Daily Insight – A restart of the dollar rally?

by: Georgette Boele , Aline Schuiling

Recent recovery of the dollar not likely to last. Germany’s ZEW economic sentiment declines …. while the details of Q1 GDP suggest that part of the strength was a one-off.

Global-Daily-Insight-25-May-2016.pdf (200 KB)

Dollar has recovered since the end of April …

The US dollar weakened by around 8.5% from February 2016 up to the end of April 2016. It will not come as a surprise that commodity prices and emerging market currencies rallied strongly during this period. However, since the end of April, the dollar has been on a recovery path (+3%) and emerging market currencies and commodity prices (especially metals) have fallen considerably. Precious metal prices have retraced by 4 to 12%. However, oil prices have remained resilient. The upward adjustment in Fed interest rate expectations since 12 May and better-than-expected US data have played crucial roles in this market behaviour.


… but this is expected to be a temporary recovery

Is this a re-start of the US dollar rally? In short, no. We see this movement mainly as a short-term US dollar recovery. We continue to hold the view that the multi-year dollar uptrend is over and has turned negative. Short-term waves of strengthening do not change this overall outlook as long as the US dollar does not break above the 200-days moving average. In addition, if the Fed were to hike rates this year (not our base case), it will be gradual. A 25bp rate hike by the Fed this year is now roughly priced in by financial markets. In addition, US real yields (taking into account inflation expectations) will likely decline. This will weigh on the dollar. So, the near-term upside in the US dollar is limited in our view. What would change the overall US dollar picture is aggressive Fed rate hikes responding to a strong economy. We think this is unlikely.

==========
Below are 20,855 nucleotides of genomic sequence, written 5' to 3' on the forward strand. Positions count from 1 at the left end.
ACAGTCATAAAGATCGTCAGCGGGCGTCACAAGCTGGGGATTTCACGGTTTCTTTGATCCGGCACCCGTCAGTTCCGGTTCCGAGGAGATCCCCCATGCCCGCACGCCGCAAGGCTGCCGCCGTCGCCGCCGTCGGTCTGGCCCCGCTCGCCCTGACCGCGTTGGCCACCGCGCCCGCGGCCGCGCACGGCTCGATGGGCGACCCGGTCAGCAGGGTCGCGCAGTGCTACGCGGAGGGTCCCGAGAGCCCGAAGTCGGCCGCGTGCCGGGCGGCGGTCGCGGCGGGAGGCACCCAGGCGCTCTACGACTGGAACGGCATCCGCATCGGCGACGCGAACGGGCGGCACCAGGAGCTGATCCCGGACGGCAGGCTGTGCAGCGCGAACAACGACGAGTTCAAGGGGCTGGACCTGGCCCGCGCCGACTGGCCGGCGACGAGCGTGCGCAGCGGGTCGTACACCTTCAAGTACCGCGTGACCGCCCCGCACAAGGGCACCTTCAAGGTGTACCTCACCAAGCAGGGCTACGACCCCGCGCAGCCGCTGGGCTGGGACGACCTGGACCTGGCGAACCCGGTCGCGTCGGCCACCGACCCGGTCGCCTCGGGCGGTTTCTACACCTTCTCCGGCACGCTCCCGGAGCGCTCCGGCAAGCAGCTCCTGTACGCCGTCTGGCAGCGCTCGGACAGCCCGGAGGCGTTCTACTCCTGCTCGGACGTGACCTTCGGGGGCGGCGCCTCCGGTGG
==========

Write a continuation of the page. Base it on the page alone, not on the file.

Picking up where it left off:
Germany’s ZEW economic sentiment declines …

The ZEW economic sentiment indicator edged lower in May. It fell to 6.4, down from 11.2 in April, but still above the levels of February and March. The survey measures the expectations of economists and analysts about the German economy during the next six months. The survey results for May are in line with a slowdown in GDP growth to more modest levels following the surprisingly strong 0.7% qoq expansion in Q1, with the value of the expectations component well below its long-term average value of almost 25. Indeed, we expect the German economy to grow at a rate of around 0.4-0.5% qoq in the second half of this year. In Q2, growth could turn out somewhat weaker though, as there will probably be some payback for the strength in Q1.

… while the details of Q1 GDP indicate that one-off positive factors were at play

The details of Q1 GDP growth in Germany were published on Tuesday. They showed that the 0.7% qoq growth rate was due to strong domestic demand, whereas next exports shaved 0.1 percentage point off growth. Fixed investment was particularly buoyant in Q1. Investment in machinery and equipment expanded by 1.9% qoq and construction investment by 2.3%. That said, growth in construction investment was lifted by the exceptionally mild winter and will probably weaken in Q2. Also, domestic orders for machinery, which tend to be a good leading indicator for fixed investment, slowed down sharply in Q1 (to -1.0% qoq, down from +0.7% in 2015Q4), boding ill for investment growth in Q2.